protected override void Render(HtmlTextWriter writer)
        {
          // Make sure the control is nested in a form
          if (Page != null)
          {
            Page.VerifyRenderingInServerForm(this);
          }
          writer.RenderBeginTag(HtmlTextWriterTag.Table);
    
          writer.RenderBeginTag(HtmlTextWriterTag.Tr);
    
          writer.AddAttribute(HtmlTextWriterAttribute.Align, "left");
          writer.RenderBeginTag(HtmlTextWriterTag.Td);
    
          writer.Write("\t" + scaleLegend.MinimumValueText);
    
          writer.RenderEndTag();
    
          writer.AddAttribute(HtmlTextWriterAttribute.Align, "right");
          writer.RenderBeginTag(HtmlTextWriterTag.Td);
    
          writer.Write(scaleLegend.MaximumValueText + "\r\n");
    
          writer.RenderEndTag(); //td
          writer.RenderEndTag(); //tr
          writer.RenderEndTag(); //table
        }
      }
    }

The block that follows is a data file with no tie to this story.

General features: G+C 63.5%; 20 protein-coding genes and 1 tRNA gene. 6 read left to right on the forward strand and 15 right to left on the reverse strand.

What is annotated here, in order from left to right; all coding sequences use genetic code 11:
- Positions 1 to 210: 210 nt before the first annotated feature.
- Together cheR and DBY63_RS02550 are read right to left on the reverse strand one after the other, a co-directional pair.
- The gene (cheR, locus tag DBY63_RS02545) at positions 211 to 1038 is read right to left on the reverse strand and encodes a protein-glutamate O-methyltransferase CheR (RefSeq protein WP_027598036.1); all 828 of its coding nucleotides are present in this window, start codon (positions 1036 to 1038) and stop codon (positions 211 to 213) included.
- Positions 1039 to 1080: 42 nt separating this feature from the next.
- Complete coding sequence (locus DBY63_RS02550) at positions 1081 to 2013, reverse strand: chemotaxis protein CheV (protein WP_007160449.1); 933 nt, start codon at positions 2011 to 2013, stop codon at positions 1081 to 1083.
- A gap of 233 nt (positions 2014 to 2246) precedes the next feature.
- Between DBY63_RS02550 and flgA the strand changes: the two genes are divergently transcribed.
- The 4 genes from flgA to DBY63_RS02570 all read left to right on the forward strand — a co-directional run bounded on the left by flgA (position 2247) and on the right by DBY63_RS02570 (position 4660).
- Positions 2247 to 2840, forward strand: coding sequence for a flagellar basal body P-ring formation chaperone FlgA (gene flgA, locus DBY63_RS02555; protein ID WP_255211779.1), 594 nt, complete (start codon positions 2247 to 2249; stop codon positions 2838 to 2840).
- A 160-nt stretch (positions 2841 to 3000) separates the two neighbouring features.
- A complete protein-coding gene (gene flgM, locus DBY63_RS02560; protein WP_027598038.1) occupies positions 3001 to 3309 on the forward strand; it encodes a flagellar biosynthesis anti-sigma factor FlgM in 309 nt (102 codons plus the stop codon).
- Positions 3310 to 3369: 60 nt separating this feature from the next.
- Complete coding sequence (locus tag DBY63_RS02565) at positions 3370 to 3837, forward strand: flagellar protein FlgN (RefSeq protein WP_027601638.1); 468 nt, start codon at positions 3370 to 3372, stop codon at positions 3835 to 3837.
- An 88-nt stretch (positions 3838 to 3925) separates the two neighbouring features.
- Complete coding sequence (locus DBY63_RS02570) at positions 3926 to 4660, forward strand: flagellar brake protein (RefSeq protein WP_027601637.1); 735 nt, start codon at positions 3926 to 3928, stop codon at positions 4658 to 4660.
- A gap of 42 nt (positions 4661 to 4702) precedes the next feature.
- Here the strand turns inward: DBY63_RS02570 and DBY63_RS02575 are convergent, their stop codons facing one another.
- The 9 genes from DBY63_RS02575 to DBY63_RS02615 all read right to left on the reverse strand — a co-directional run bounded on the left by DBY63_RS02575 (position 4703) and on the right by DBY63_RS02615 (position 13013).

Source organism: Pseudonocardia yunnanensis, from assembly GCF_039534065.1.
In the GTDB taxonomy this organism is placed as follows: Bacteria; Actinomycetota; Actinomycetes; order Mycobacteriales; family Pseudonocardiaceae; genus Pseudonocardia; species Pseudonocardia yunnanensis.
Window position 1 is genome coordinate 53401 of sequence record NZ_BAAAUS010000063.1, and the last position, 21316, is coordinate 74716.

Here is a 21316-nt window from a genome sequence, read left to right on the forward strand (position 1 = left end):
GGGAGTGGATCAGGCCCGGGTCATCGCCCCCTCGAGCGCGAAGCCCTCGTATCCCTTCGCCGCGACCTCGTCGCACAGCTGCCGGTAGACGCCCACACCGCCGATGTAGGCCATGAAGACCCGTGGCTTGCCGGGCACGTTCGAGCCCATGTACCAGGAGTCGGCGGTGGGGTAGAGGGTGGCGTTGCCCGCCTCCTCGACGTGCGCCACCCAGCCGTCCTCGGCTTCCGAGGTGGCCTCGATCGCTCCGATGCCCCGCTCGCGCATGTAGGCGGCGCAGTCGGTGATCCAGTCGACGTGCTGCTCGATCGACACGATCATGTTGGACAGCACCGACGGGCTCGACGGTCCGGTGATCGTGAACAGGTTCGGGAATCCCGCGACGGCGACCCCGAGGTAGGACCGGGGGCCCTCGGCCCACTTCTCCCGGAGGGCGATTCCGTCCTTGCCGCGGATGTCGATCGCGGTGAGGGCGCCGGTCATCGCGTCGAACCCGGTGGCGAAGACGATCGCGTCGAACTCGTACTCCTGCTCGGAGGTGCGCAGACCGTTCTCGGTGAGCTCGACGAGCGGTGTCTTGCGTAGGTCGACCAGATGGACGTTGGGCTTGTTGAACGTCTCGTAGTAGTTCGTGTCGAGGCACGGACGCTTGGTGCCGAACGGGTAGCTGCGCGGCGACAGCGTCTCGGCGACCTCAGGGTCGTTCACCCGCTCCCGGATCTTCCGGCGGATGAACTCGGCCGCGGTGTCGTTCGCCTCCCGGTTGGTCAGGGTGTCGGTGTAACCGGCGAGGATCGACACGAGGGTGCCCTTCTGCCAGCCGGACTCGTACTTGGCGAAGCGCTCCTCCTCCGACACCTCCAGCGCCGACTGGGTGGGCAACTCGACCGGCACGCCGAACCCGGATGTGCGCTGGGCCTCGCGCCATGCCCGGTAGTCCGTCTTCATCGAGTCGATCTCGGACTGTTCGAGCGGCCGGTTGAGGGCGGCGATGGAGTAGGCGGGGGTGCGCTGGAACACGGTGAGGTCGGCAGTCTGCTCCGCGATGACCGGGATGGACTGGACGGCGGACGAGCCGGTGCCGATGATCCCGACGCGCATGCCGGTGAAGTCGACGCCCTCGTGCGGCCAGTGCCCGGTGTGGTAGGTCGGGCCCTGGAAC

Again, not too much exiting is going on. This control has a simple ScaleLegend property with a set and a get method. Inside the Render method, responsible for outputting the HTML to the user agent, an HTML table is created. The table consists of one row that in turn has two cells. Inside those two cells, the MinimumValueText and MaximumValueText values are displayed.

At this point, you have a complete and functional control. It doesn't do much, but it works as expected. The next step is to try out the control by adding it to the design surface of an ASPX page. You can do that by running the control in debug mode, and then adding an instance of it to an ASPX page. For more details how to do this, check out this FAQ.